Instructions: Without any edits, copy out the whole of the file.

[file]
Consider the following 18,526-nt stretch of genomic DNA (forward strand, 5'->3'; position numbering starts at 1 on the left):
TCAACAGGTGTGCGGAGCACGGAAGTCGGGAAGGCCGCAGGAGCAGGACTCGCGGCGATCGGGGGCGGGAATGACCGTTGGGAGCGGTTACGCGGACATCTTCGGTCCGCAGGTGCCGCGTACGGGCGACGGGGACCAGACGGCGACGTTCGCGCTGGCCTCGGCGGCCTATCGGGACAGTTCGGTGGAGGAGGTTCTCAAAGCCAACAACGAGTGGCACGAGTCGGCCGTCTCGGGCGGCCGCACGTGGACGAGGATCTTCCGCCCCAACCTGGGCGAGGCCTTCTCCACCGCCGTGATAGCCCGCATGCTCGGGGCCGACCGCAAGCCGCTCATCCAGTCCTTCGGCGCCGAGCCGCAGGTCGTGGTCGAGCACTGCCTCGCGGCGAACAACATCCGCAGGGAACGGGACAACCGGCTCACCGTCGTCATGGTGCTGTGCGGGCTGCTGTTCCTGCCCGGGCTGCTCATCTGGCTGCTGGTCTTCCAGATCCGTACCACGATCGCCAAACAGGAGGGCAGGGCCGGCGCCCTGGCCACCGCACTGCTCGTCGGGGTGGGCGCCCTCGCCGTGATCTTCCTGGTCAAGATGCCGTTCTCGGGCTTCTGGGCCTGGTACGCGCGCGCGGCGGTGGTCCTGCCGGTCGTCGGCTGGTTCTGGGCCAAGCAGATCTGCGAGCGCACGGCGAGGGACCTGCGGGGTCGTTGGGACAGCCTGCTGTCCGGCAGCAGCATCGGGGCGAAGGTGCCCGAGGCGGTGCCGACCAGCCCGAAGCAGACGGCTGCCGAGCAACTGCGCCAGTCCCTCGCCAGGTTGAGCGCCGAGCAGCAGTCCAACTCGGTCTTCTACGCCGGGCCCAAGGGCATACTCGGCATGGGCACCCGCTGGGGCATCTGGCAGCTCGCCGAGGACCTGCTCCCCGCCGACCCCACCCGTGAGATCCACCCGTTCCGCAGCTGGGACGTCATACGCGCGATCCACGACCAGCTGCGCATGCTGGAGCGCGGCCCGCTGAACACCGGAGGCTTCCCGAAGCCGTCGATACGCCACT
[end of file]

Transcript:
Consider the following 18,526-nt stretch of genomic DNA (forward strand, 5'->3'; position numbering starts at 1 on the left):
TCAACAGGTGTGCGGAGCACGGAAGTCGGGAAGGCCGCAGGAGCAGGACTCGCGGCGATCGGGGGCGGGAATGACCGTTGGGAGCGGTTACGCGGACATCTTCGGTCCGCAGGTGCCGCGTACGGGCGACGGGGACCAGACGGCGACGTTCGCGCTGGCCTCGGCGGCCTATCGGGACAGTTCGGTGGAGGAGGTTCTCAAAGCCAACAACGAGTGGCACGAGTCGGCCGTCTCGGGCGGCCGCACGTGGACGAGGATCTTCCGCCCCAACCTGGGCGAGGCCTTCTCCACCGCCGTGATAGCCCGCATGCTCGGGGCCGACCGCAAGCCGCTCATCCAGTCCTTCGGCGCCGAGCCGCAGGTCGTGGTCGAGCACTGCCTCGCGGCGAACAACATCCGCAGGGAACGGGACAACCGGCTCACCGTCGTCATGGTGCTGTGCGGGCTGCTGTTCCTGCCCGGGCTGCTCATCTGGCTGCTGGTCTTCCAGATCCGTACCACGATCGCCAAACAGGAGGGCAGGGCCGGCGCCCTGGCCACCGCACTGCTCGTCGGGGTGGGCGCCCTCGCCGTGATCTTCCTGGTCAAGATGCCGTTCTCGGGCTTCTGGGCCTGGTACGCGCGCGCGGCGGTGGTCCTGCCGGTCGTCGGCTGGTTCTGGGCCAAGCAGATCTGCGAGCGCACGGCGAGGGACCTGCGGGGTCGTTGGGACAGCCTGCTGTCCGGCAGCAGCATCGGGGCGAAGGTGCCCGAGGCGGTGCCGACCAGCCCGAAGCAGACGGCTGCCGAGCAACTGCGCCAGTCCCTCGCCAGGTTGAGCGCCGAGCAGCAGTCCAACTCGGTCTTCTACGCCGGGCCCAAGGGCATACTCGGCATGGGCACCCGCTGGGGCATCTGGCAGCTCGCCGAGGACCTGCTCCCCGCCGACCCCACCCGTGAGATCCACCCGTTCCGCAGCTGGGACGTCATACGCGCGATCCACGACCAGCTGCGCATGCTGGAGCGCGGCCCGCTGAACACCGGAGGCTTCCCGAAGCCGTCGATACGCCACT